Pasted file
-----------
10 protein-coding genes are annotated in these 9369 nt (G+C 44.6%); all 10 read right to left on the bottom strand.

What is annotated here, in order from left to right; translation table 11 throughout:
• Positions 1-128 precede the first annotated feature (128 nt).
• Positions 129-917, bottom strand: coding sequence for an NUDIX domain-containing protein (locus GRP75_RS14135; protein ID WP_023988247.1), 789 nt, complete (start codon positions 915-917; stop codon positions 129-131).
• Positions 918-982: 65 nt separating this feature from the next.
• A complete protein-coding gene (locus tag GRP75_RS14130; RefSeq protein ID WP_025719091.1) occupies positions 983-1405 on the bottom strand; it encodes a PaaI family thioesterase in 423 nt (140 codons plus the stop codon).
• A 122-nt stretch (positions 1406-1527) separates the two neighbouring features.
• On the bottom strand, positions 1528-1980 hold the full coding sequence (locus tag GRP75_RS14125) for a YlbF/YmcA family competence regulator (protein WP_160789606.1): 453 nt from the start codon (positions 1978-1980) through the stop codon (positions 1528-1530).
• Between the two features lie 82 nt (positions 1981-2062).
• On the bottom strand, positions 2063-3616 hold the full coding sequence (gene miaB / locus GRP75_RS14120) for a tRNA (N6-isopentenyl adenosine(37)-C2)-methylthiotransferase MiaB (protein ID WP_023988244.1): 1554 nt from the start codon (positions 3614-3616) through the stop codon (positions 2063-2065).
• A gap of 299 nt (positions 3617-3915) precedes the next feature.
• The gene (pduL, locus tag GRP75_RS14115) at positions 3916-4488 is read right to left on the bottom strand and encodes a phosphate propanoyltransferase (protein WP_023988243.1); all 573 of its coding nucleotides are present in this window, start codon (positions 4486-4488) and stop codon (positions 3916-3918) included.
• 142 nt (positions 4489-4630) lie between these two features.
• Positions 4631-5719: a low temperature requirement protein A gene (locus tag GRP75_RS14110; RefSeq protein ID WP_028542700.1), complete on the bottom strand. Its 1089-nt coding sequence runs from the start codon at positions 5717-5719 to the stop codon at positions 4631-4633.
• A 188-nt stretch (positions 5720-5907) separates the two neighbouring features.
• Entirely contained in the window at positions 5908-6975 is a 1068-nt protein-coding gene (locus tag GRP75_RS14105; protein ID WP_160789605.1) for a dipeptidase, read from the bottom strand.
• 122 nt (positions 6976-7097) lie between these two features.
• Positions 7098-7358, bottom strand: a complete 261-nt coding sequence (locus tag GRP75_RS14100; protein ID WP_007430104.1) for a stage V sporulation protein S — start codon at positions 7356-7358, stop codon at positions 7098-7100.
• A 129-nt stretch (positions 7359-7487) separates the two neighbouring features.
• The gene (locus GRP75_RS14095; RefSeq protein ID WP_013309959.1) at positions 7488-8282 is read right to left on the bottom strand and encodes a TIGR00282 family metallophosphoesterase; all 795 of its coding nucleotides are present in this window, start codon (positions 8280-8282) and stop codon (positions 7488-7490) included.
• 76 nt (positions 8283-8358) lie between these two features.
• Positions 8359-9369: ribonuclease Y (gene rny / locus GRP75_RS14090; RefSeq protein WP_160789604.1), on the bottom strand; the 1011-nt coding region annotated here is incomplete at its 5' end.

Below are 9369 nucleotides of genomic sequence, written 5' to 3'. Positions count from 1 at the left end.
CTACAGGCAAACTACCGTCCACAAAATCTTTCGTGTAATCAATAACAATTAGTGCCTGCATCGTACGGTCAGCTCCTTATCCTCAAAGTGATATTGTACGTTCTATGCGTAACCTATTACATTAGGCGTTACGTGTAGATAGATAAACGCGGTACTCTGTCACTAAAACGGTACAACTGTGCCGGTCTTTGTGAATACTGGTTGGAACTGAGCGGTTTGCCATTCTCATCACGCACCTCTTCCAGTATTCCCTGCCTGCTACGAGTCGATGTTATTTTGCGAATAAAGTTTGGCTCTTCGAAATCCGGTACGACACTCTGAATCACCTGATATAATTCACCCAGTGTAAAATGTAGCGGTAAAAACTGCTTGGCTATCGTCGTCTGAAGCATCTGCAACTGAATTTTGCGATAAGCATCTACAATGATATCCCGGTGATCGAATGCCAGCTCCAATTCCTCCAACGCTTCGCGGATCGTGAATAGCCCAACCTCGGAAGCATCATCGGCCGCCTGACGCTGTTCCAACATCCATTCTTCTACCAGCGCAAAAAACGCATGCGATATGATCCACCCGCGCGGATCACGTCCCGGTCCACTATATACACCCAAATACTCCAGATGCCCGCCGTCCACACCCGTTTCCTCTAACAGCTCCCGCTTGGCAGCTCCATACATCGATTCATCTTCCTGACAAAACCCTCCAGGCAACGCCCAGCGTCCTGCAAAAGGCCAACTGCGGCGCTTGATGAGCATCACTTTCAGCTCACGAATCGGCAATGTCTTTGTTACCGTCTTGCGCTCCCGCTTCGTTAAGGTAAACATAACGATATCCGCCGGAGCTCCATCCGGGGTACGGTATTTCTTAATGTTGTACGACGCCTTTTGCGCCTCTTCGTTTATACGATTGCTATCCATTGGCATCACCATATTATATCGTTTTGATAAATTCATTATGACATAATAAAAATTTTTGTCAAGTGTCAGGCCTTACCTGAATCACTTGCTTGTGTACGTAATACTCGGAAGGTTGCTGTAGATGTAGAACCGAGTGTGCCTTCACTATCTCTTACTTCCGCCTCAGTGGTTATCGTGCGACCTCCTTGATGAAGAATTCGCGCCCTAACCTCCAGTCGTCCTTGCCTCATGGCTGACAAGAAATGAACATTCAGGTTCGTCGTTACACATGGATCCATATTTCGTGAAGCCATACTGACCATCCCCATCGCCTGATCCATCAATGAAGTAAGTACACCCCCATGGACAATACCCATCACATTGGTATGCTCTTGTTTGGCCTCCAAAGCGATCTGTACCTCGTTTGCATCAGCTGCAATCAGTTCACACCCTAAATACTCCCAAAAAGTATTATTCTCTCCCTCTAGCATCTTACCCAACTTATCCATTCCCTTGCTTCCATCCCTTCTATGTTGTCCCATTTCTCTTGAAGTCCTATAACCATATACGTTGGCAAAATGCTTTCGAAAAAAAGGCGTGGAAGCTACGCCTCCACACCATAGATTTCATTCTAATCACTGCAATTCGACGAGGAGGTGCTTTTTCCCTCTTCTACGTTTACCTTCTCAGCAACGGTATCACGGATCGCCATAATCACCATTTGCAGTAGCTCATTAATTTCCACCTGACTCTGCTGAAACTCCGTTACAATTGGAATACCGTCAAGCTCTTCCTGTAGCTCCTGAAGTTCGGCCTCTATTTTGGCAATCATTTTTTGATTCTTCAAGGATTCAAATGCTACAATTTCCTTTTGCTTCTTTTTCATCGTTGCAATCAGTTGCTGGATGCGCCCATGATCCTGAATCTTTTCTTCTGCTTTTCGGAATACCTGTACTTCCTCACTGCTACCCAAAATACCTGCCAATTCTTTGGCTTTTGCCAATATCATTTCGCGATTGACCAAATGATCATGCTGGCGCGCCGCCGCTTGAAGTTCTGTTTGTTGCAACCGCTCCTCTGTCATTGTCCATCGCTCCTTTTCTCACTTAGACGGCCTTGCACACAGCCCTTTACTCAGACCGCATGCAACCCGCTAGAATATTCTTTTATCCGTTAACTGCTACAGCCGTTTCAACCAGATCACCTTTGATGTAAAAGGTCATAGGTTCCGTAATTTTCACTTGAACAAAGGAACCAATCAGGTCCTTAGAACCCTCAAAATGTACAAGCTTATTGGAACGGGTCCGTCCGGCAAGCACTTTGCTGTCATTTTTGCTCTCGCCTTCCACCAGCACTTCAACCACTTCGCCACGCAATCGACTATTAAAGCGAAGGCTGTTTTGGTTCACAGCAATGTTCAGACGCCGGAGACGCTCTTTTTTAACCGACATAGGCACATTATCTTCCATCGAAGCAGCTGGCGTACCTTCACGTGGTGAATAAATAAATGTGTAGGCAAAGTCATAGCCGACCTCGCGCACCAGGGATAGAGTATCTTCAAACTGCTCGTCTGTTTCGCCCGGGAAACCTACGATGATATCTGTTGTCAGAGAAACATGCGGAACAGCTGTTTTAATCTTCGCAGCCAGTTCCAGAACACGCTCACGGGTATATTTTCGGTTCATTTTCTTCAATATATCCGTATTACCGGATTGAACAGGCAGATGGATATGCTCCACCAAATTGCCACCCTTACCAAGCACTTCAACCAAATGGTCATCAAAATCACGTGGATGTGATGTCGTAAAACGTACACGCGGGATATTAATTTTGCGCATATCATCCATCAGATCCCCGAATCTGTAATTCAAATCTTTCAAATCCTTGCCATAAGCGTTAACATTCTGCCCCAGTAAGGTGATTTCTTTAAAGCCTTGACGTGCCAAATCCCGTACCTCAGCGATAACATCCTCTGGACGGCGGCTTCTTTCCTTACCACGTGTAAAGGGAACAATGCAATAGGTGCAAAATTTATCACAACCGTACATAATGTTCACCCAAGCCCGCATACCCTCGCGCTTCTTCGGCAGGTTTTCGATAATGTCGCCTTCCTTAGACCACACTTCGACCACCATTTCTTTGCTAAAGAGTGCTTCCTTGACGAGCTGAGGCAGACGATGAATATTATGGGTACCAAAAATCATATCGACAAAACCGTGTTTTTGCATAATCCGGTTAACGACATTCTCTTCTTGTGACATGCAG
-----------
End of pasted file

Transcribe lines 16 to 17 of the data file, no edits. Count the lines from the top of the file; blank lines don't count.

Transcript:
• Entirely contained in the window at positions 5908-6975 is a 1068-nt protein-coding gene (locus tag GRP75_RS14105; protein ID WP_160789605.1) for a dipeptidase, read from the bottom strand.
• 122 nt (positions 6976-7097) lie between these two features.